|L-R: Katharine Cullinson, Austin Pendleton, and Richard McElvain in PLAYING SINATRA at Theater For The New City. Photo by Jonathan Slaff.|
Bernard Kops, an 87 year old immensely talented and prolific playwright, has written more than 40 plays for stage and radio, nine novels and six volumes of poetry. Despite his well-deserved European recognition, to date few of his plays have been produced in the United States. Fortunately, that oversight is now in the process of being at least partially corrected: his Playing Sinatra, which originally opened to rave reviews in London in1991, is finally receiving its American premiere at Theatre For The New City on First Avenue and East Tenth Street in downtown Manhattan. And it is just terrific. Indeed, it is difficult to understand why it took so long for it to get here.
Theatrical history is rife with plays dealing with dysfunctional siblings, in many instances focusing primarily on sexually repressed spinster sisters. Think The Glass Menagerie or The Rainmaker. Playing Sinatra is a play of that genre but one packing even more of a wollop. It is The Glass Menagerie or The Rainmaker on steroids. Imagine The Glass Menagerie as it might have been written by Jean Genet or The Rainmaker had it been penned by Harold Pinter and you’ll get some idea of what I’m driving at.Since the death of their parents just a few weeks apart, Sandra Lewis (Katharine Cullison), a middle-aged spinster has lived with her brother Norman (Richard McElvain), a sometimes violent bookbinder whose agoraphobia may be the least of his mental ailments in their cavernous ancestral home in Streatham, London.
Norman appears to be content with his life as it is. He seldom leaves the house and busies himself with his bookbinding and with his fancied gourmet cooking (which, if truth be told, amounts to little more than microwaving TV dinners which are transformed in his mind’s eye into haute cuisine). He remains the boy he once was, albeit now in a man’s body.
Sandra, on the other hand, does leave the house on a daily basis to work at a tedious office job and she, at least, has not given up entirely on life. Indeed, she even may have been exploring the possibility of selling or moving from their home. .In a way, she is the opposite of Norman, not a girl trapped in a woman’s body, but rather a middle-aged sexually repressed woman who never allowed the young girl she once might have been to emerge. Today, the only things that bind the siblings together are their shared history, promises they made to their deceased parents, and a mutual passion for the life and music of Frank Sinatra. It is in Sinatra’s lyrics that they find what others might discover in Ecclesiastes.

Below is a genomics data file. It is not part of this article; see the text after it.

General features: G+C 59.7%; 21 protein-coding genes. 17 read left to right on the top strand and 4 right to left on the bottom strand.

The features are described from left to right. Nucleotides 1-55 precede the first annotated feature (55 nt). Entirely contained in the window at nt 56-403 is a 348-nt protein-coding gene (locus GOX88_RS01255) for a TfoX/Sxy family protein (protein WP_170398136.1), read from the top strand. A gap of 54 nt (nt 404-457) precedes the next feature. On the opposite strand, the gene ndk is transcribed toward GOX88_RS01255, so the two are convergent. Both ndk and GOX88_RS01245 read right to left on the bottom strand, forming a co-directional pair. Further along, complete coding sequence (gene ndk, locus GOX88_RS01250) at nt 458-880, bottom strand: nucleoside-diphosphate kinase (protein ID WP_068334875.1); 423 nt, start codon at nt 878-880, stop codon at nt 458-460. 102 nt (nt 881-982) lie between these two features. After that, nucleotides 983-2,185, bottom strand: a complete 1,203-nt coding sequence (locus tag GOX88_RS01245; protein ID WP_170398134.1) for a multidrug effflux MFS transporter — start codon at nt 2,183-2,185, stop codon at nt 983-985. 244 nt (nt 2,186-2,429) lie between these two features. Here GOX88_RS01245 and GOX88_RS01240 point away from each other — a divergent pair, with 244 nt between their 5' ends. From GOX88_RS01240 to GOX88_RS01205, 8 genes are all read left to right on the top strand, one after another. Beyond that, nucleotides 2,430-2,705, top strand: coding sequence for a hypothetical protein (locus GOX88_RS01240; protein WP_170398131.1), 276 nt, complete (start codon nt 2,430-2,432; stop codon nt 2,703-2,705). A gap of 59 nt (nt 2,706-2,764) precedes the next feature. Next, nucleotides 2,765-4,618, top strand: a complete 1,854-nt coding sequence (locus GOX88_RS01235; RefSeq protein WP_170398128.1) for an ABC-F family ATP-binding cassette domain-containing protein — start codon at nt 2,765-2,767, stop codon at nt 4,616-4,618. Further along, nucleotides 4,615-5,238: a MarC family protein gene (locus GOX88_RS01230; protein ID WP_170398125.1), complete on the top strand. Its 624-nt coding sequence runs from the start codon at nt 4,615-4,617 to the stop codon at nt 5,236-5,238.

When Phillip de Groot (Austin Pendleton), an American and self-described “seeker” arrives on the scene, his disruptive influence on the lives of Sandra and Norman is immediately palpable. But will Phillip be Sandra’s “platonic lover,” her savior, or her destroyer. He’s certainly nothing like Laura Wingfield’s “gentleman caller” (a la The Glass Menagerie) and whether or not he’ll turn out to be the likes of Lizzie Curry’s Bill Starbuck (a la The Rainmaker) remains to be seen.
Cullison is absolutely wonderful as Sandra Lewis, at one moment capturing her distraught angst and sexual frustration, in the next portraying her fear of men seeking to get into her knickers, moving on to exhibit her deep devotion to her brother (which almost appears to border the incestuous), only to affirm her dream of finding in Phillip the “platonic lover” she has long sought. McElvain is equally good as the mentally disturbed Norman, whose delusional quirks run the gamut from a damaging agoraphobia, to a compulsive love of Sinatra, to momentary ourbursts of violence to repressed homosexuality. And Pendleton is just grand as the enigmatic and manipulative Phillip who, chameleon-like, manages to allow the other characters and the audience to make of him what they will.
This is one hell of a play and deserves a longer run. Go see it.